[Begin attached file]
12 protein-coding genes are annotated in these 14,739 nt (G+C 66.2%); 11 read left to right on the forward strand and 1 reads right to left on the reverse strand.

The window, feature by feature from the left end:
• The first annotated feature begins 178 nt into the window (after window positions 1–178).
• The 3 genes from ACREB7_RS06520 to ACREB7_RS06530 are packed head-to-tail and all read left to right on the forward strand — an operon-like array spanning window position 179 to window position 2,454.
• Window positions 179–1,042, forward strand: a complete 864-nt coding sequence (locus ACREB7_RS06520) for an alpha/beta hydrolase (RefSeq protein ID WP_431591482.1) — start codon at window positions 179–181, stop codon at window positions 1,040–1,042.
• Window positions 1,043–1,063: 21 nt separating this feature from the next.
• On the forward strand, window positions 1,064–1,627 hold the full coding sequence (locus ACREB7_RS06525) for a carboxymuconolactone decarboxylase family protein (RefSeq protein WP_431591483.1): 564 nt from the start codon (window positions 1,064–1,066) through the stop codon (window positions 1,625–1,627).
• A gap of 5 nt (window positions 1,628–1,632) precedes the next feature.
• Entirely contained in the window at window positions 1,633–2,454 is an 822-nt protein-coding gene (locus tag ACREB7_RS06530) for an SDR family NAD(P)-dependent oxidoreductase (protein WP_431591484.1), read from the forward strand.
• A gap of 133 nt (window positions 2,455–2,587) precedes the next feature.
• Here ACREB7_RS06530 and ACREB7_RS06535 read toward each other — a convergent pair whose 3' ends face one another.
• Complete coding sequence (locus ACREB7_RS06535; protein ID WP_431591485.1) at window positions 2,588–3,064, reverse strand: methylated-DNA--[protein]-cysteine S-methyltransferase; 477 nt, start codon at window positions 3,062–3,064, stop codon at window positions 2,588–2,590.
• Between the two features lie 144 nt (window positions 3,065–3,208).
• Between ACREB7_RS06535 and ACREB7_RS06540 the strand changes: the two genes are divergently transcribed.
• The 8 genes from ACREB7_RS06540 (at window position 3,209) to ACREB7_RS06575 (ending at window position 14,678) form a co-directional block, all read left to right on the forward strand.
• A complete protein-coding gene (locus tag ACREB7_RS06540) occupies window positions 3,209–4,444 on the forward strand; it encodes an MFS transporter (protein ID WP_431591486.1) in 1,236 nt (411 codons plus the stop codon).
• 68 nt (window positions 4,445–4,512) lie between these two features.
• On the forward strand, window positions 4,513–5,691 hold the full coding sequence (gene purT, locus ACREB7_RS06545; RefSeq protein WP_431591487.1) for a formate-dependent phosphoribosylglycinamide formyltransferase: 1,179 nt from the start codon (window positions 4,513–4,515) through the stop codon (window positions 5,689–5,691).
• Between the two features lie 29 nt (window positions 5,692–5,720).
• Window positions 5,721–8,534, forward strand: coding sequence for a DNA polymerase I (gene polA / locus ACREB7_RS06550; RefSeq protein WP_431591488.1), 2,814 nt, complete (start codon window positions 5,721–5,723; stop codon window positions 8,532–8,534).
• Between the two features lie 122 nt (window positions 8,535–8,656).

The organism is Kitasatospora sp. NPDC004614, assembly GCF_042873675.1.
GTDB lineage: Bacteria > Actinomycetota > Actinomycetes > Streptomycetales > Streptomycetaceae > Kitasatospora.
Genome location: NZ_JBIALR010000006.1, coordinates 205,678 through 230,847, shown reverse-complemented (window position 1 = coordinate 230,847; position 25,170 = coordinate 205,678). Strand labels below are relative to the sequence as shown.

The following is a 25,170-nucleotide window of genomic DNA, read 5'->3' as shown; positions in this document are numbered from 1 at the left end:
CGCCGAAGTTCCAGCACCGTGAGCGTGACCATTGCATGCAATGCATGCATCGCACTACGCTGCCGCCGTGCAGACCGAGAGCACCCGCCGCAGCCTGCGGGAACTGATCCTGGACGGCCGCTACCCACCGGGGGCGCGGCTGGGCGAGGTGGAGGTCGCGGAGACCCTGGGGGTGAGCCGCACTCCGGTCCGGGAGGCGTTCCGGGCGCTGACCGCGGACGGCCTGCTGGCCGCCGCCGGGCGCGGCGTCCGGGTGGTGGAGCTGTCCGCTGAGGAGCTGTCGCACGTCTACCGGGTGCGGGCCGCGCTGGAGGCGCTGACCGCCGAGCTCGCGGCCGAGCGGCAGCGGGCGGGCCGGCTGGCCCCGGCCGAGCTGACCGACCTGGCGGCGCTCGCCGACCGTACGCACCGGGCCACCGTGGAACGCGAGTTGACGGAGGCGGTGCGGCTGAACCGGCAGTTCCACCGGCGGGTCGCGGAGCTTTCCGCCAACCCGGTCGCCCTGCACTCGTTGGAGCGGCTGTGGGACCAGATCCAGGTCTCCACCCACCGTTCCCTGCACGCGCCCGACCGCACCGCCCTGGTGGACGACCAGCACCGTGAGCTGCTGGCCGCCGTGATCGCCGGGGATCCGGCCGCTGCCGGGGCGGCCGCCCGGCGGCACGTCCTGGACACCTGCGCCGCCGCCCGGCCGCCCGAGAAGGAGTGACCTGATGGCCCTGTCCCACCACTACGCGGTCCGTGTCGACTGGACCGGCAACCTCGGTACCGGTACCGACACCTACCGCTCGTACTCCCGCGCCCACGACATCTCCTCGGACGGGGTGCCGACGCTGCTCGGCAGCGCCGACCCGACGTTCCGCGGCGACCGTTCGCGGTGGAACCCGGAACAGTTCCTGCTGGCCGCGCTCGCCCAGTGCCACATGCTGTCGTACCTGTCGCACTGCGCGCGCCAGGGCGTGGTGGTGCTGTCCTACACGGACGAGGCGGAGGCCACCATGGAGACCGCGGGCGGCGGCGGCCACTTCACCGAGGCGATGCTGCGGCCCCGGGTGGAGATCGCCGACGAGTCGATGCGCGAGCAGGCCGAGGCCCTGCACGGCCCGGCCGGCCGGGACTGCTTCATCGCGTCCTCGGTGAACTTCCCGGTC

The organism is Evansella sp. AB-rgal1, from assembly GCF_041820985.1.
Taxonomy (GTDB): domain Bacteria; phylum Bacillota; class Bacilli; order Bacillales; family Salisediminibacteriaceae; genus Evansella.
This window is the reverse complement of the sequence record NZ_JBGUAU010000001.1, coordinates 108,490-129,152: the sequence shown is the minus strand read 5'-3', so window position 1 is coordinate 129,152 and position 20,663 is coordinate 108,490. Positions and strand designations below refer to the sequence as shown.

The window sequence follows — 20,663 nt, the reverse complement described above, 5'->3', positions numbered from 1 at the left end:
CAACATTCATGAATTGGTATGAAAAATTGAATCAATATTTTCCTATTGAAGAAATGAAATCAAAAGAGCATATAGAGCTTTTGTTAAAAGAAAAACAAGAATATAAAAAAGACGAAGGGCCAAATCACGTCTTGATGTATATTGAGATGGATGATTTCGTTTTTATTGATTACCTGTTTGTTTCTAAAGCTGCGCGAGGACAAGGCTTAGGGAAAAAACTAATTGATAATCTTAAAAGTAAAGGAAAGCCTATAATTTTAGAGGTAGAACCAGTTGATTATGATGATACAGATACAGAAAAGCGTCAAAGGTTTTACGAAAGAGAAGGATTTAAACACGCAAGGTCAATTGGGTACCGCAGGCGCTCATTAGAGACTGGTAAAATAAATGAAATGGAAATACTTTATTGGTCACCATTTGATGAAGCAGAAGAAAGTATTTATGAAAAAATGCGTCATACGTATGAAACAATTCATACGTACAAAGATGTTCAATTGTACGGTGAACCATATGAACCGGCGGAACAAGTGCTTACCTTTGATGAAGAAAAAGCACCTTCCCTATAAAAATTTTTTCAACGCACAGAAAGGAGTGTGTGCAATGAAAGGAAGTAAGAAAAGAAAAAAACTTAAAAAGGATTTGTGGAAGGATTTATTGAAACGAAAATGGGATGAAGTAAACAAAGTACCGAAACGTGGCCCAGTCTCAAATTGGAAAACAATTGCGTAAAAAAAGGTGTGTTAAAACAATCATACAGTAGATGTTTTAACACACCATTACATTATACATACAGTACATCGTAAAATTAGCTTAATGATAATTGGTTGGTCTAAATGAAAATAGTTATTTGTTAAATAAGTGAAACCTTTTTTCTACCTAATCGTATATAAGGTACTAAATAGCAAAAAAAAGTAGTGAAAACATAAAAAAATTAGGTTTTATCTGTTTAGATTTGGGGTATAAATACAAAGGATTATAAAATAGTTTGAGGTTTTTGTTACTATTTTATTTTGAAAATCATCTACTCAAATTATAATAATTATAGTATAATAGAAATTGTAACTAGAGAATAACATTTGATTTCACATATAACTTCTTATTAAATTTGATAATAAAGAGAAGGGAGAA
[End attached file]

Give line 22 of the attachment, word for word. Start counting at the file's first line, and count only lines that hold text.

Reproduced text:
The organism is Kitasatospora sp. NPDC004614, assembly GCF_042873675.1.